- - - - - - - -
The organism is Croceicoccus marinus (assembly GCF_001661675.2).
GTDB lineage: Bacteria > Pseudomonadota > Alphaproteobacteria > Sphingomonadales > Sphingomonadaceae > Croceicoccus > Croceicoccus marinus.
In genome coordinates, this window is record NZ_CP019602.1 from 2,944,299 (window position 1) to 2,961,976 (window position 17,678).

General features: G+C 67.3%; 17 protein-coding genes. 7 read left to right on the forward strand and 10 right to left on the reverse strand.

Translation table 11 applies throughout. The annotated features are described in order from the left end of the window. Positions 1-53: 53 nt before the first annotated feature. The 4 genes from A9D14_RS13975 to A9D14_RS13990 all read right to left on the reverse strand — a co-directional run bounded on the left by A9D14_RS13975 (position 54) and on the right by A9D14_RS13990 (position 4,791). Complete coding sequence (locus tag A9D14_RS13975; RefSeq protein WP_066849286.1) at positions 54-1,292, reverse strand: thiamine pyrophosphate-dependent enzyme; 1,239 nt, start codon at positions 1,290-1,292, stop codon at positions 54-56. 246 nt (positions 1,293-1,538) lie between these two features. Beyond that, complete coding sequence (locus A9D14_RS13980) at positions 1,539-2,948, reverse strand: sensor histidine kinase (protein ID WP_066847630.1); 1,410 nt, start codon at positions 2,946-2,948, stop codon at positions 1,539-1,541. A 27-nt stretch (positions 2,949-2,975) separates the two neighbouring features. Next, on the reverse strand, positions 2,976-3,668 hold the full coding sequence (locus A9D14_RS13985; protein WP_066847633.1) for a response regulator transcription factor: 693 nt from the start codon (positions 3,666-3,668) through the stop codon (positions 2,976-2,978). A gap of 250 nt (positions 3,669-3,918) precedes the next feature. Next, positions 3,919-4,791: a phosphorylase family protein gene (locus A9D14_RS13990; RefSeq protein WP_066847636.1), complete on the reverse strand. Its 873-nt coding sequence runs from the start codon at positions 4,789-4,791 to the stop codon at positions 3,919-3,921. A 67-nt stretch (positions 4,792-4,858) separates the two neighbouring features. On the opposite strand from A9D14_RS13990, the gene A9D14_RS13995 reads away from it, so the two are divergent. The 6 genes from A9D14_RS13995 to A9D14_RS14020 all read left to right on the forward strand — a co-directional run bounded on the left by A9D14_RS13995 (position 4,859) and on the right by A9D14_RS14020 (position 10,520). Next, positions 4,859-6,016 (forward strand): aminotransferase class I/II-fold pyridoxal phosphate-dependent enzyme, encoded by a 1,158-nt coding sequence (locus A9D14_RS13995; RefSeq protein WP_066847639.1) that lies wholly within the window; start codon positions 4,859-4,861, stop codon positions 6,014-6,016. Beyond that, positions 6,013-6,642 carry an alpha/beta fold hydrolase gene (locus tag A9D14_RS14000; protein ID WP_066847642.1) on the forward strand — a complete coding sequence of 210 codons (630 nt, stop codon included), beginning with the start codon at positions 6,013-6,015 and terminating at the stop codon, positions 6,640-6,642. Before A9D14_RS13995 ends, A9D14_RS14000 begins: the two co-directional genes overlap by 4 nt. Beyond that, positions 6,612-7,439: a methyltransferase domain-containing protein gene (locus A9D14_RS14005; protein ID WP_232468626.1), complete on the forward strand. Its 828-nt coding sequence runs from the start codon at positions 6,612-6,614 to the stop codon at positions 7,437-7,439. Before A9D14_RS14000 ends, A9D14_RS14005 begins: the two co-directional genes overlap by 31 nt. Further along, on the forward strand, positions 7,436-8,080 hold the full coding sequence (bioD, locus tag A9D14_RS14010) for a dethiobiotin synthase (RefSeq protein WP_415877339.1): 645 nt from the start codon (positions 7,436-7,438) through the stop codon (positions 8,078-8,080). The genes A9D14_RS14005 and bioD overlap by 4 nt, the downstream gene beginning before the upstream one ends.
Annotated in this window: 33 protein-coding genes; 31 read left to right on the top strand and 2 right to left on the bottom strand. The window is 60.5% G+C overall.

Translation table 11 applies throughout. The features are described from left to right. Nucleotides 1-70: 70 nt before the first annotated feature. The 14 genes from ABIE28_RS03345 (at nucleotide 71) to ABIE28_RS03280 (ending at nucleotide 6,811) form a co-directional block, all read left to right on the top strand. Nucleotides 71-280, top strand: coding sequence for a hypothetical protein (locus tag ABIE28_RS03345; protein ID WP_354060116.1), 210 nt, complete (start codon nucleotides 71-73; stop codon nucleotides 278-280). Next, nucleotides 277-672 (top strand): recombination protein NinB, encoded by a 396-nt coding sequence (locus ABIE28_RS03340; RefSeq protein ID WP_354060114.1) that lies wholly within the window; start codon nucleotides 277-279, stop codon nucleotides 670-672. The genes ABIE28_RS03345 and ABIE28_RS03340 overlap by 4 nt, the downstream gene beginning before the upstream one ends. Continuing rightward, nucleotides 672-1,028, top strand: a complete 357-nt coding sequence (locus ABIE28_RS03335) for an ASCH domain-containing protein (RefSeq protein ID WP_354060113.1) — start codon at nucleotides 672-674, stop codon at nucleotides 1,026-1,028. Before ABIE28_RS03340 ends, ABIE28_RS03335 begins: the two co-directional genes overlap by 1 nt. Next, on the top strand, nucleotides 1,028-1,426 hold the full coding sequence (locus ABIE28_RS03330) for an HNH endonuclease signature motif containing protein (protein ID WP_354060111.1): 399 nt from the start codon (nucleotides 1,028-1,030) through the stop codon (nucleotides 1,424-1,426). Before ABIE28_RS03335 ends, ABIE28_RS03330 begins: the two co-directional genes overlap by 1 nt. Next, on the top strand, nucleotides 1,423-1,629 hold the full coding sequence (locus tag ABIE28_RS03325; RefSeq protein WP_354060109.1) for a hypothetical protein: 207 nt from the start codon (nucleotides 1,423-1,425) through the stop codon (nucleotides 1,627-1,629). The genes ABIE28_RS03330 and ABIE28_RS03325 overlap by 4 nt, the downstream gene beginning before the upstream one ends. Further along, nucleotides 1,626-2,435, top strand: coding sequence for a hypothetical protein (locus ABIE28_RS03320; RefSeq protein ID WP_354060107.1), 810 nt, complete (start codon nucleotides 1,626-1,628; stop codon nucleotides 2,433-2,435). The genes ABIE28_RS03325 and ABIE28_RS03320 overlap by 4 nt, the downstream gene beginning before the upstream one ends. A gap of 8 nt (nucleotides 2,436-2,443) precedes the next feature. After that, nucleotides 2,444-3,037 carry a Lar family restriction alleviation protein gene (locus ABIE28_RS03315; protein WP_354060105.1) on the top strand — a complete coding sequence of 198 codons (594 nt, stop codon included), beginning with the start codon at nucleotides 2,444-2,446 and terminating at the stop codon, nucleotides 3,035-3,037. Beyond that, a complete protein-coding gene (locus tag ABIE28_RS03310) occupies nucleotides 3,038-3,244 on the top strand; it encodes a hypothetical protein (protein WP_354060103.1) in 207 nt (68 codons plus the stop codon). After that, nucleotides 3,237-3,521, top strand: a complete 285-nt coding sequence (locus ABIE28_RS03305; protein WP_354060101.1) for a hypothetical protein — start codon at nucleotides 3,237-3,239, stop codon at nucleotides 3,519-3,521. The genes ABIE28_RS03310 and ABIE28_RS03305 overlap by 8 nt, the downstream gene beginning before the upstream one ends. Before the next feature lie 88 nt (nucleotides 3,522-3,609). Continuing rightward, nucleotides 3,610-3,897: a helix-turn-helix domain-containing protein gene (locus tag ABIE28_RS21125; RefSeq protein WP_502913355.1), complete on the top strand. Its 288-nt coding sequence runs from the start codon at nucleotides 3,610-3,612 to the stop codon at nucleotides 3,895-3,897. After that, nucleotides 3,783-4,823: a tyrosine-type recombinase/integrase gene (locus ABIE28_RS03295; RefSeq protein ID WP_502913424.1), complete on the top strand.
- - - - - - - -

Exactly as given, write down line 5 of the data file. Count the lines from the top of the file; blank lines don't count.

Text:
Translation table 11 applies throughout. The annotated features are described in order from the left end of the window. Positions 1-53: 53 nt before the first annotated feature. The 4 genes from A9D14_RS13975 to A9D14_RS13990 all read right to left on the reverse strand — a co-directional run bounded on the left by A9D14_RS13975 (position 54) and on the right by A9D14_RS13990 (position 4,791). Complete coding sequence (locus tag A9D14_RS13975; RefSeq protein WP_066849286.1) at positions 54-1,292, reverse strand: thiamine pyrophosphate-dependent enzyme; 1,239 nt, start codon at positions 1,290-1,292, stop codon at positions 54-56. 246 nt (positions 1,293-1,538) lie between these two features. Beyond that, complete coding sequence (locus A9D14_RS13980) at positions 1,539-2,948, reverse strand: sensor histidine kinase (protein ID WP_066847630.1); 1,410 nt, start codon at positions 2,946-2,948, stop codon at positions 1,539-1,541. A 27-nt stretch (positions 2,949-2,975) separates the two neighbouring features. Next, on the reverse strand, positions 2,976-3,668 hold the full coding sequence (locus A9D14_RS13985; protein WP_066847633.1) for a response regulator transcription factor: 693 nt from the start codon (positions 3,666-3,668) through the stop codon (positions 2,976-2,978). A gap of 250 nt (positions 3,669-3,918) precedes the next feature. Next, positions 3,919-4,791: a phosphorylase family protein gene (locus A9D14_RS13990; RefSeq protein WP_066847636.1), complete on the reverse strand. Its 873-nt coding sequence runs from the start codon at positions 4,789-4,791 to the stop codon at positions 3,919-3,921. A 67-nt stretch (positions 4,792-4,858) separates the two neighbouring features. On the opposite strand from A9D14_RS13990, the gene A9D14_RS13995 reads away from it, so the two are divergent. The 6 genes from A9D14_RS13995 to A9D14_RS14020 all read left to right on the forward strand — a co-directional run bounded on the left by A9D14_RS13995 (position 4,859) and on the right by A9D14_RS14020 (position 10,520). Next, positions 4,859-6,016 (forward strand): aminotransferase class I/II-fold pyridoxal phosphate-dependent enzyme, encoded by a 1,158-nt coding sequence (locus A9D14_RS13995; RefSeq protein WP_066847639.1) that lies wholly within the window; start codon positions 4,859-4,861, stop codon positions 6,014-6,016. Beyond that, positions 6,013-6,642 carry an alpha/beta fold hydrolase gene (locus tag A9D14_RS14000; protein ID WP_066847642.1) on the forward strand — a complete coding sequence of 210 codons (630 nt, stop codon included), beginning with the start codon at positions 6,013-6,015 and terminating at the stop codon, positions 6,640-6,642. Before A9D14_RS13995 ends, A9D14_RS14000 begins: the two co-directional genes overlap by 4 nt. Beyond that, positions 6,612-7,439: a methyltransferase domain-containing protein gene (locus A9D14_RS14005; protein ID WP_232468626.1), complete on the forward strand. Its 828-nt coding sequence runs from the start codon at positions 6,612-6,614 to the stop codon at positions 7,437-7,439. Before A9D14_RS14000 ends, A9D14_RS14005 begins: the two co-directional genes overlap by 31 nt. Further along, on the forward strand, positions 7,436-8,080 hold the full coding sequence (bioD, locus tag A9D14_RS14010) for a dethiobiotin synthase (RefSeq protein WP_415877339.1): 645 nt from the start codon (positions 7,436-7,438) through the stop codon (positions 8,078-8,080). The genes A9D14_RS14005 and bioD overlap by 4 nt, the downstream gene beginning before the upstream one ends.